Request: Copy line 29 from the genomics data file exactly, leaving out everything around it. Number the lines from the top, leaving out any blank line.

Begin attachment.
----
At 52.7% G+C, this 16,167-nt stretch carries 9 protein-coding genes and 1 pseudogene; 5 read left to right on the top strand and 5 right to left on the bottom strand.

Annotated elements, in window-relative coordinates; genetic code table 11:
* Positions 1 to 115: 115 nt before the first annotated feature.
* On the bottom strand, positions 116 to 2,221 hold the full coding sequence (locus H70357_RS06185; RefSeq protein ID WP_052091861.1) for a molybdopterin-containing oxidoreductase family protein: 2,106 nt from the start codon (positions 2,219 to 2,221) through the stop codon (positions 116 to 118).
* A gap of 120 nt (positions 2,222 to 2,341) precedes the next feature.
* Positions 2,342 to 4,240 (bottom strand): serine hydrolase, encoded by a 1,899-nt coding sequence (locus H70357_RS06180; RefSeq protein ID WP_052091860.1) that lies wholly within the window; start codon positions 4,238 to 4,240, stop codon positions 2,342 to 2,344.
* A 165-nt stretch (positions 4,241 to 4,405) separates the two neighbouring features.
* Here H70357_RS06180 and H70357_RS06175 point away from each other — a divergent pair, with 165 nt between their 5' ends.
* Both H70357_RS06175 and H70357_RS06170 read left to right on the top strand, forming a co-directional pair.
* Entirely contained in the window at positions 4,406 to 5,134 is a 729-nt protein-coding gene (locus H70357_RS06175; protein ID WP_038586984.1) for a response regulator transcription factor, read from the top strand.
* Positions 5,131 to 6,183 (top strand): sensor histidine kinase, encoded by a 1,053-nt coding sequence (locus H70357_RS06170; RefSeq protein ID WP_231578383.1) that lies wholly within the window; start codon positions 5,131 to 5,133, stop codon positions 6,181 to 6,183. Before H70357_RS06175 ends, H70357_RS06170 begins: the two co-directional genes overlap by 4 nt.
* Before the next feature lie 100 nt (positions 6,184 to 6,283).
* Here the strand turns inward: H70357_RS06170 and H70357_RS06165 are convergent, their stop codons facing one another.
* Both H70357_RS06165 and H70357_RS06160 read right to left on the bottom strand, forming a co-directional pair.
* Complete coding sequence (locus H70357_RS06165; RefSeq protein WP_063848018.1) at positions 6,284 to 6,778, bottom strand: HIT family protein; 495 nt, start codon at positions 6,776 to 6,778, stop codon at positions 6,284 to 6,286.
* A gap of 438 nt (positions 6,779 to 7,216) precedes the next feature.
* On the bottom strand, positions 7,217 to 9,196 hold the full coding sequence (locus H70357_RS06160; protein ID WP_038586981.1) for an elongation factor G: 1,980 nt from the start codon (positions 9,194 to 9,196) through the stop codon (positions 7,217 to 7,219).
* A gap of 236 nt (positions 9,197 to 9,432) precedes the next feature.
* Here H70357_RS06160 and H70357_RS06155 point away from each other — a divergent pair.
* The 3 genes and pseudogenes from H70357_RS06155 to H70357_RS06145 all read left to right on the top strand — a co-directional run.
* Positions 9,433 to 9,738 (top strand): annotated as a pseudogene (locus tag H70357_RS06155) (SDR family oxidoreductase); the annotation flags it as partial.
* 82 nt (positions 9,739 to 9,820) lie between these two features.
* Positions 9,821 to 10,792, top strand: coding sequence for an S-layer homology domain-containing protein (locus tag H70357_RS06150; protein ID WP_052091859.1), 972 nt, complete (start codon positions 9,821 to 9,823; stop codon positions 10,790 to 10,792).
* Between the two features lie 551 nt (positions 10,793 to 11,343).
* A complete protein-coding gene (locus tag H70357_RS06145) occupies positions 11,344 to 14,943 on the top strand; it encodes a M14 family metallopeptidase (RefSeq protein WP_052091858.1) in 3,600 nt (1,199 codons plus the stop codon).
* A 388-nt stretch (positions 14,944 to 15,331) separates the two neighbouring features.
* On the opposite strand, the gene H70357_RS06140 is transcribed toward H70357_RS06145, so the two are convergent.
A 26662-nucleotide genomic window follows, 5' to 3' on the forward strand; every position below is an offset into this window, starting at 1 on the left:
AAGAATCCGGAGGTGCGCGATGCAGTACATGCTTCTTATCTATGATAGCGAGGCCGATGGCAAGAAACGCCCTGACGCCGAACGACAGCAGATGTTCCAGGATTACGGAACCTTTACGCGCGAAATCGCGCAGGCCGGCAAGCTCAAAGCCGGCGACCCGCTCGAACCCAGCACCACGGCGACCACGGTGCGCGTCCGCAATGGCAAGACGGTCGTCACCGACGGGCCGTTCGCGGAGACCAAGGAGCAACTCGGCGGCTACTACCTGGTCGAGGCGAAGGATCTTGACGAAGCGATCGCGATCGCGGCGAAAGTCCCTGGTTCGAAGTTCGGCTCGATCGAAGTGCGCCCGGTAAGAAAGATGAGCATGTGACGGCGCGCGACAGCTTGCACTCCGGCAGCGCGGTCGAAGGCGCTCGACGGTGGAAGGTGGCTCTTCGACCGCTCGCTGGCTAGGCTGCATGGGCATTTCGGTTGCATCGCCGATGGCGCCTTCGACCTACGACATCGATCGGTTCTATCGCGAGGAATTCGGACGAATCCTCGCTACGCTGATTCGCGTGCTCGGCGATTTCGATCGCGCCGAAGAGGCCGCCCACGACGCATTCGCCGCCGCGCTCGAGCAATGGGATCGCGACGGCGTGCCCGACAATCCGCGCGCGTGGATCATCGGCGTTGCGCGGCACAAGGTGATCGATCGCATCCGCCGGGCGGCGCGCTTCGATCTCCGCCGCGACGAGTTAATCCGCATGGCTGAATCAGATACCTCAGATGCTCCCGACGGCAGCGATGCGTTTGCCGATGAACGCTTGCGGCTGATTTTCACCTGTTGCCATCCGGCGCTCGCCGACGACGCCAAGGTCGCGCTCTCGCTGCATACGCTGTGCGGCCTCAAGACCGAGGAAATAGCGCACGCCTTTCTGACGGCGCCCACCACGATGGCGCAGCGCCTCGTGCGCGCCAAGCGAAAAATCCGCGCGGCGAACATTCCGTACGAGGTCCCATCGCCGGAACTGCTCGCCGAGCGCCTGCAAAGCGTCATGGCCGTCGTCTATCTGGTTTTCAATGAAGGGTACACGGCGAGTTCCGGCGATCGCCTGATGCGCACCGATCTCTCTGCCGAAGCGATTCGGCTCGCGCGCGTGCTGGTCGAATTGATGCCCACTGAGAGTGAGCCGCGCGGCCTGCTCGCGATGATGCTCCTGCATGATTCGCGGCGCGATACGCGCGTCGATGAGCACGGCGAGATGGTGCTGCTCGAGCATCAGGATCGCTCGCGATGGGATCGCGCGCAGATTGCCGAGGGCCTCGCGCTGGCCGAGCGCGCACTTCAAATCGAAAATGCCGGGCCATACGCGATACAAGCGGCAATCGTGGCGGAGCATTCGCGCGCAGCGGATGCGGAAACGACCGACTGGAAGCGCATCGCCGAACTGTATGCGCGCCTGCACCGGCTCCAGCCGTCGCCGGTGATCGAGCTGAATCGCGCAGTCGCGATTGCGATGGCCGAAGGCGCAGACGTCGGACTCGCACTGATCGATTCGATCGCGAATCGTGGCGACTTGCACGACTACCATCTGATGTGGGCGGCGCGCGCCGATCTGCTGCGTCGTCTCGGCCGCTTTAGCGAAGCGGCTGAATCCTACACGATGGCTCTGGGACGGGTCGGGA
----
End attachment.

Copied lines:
AAGAATCCGGAGGTGCGCGATGCAGTACATGCTTCTTATCTATGATAGCGAGGCCGATGGCAAGAAACGCCCTGACGCCGAACGACAGCAGATGTTCCAGGATTACGGAACCTTTACGCGCGAAATCGCGCAGGCCGGCAAGCTCAAAGCCGGCGACCCGCTCGAACCCAGCACCACGGCGACCACGGTGCGCGTCCGCAATGGCAAGACGGTCGTCACCGACGGGCCGTTCGCGGAGACCAAGGAGCAACTCGGCGGCTACTACCTGGTCGAGGCGAAGGATCTTGACGAAGCGATCGCGATCGCGGCGAAAGTCCCTGGTTCGAAGTTCGGCTCGATCGAAGTGCGCCCGGTAAGAAAGATGAGCATGTGACGGCGCGCGACAGCTTGCACTCCGGCAGCGCGGTCGAAGGCGCTCGACGGTGGAAGGTGGCTCTTCGACCGCTCGCTGGCTAGGCTGCATGGGCATTTCGGTTGCATCGCCGATGGCGCCTTCGACCTACGACATCGATCGGTTCTATCGCGAGGAATTCGGACGAATCCTCGCTACGCTGATTCGCGTGCTCGGCGATTTCGATCGCGCCGAAGAGGCCGCCCACGACGCATTCGCCGCCGCGCTCGAGCAATGGGATCGCGACGGCGTGCCCGACAATCCGCGCGCGTGGATCATCGGCGTTGCGCGGCACAAGGTGATCGATCGCATCCGCCGGGCGGCGCGCTTCGATCTCCGCCGCGACGAGTTAATCCGCATGGCTGAATCAGATACCTCAGATGCTCCCGACGGCAGCGATGCGTTTGCCGATGAACGCTTGCGGCTGATTTTCACCTGTTGCCATCCGGCGCTCGCCGACGACGCCAAGGTCGCGCTCTCGCTGCATACGCTGTGCGGCCTCAAGACCGAGGAAATAGCGCACGCCTTTCTGACGGCGCCCACCACGATGGCGCAGCGCCTCGTGCGCGCCAAGCGAAAAATCCGCGCGGCGAACATTCCGTACGAGGTCCCATCGCCGGAACTGCTCGCCGAGCGCCTGCAAAGCGTCATGGCCGTCGTCTATCTGGTTTTCAATGAAGGGTACACGGCGAGTTCCGGCGATCGCCTGATGCGCACCGATCTCTCTGCCGAAGCGATTCGGCTCGCGCGCGTGCTGGTCGAATTGATGCCCACTGAGAGTGAGCCGCGCGGCCTGCTCGCGATGATGCTCCTGCATGATTCGCGGCGCGATACGCGCGTCGATGAGCACGGCGAGATGGTGCTGCTCGAGCATCAGGATCGCTCGCGATGGGATCGCGCGCAGATTGCCGAGGGCCTCGCGCTGGCCGAGCGCGCACTTCAAATCGAAAATGCCGGGCCATACGCGATACAAGCGGCAATCGTGGCGGAGCATTCGCGCGCAGCGGATGCGGAAACGACCGACTGGAAGCGCATCGCCGAACTGTATGCGCGCCTGCACCGGCTCCAGCCGTCGCCGGTGATCGAGCTGAATCGCGCAGTCGCGATTGCGATGGCCGAAGGCGCAGACGTCGGACTCGCACTGATCGATTCGATCGCGAATCGTGGCGACTTGCACGACTACCATCTGATGTGGGCGGCGCGCGCCGATCTGCTGCGTCGTCTCGGCCGCTTTAGCGAAGCGGCTGAATCCTACACGATGGCTCTGGGACGGGTCGGGA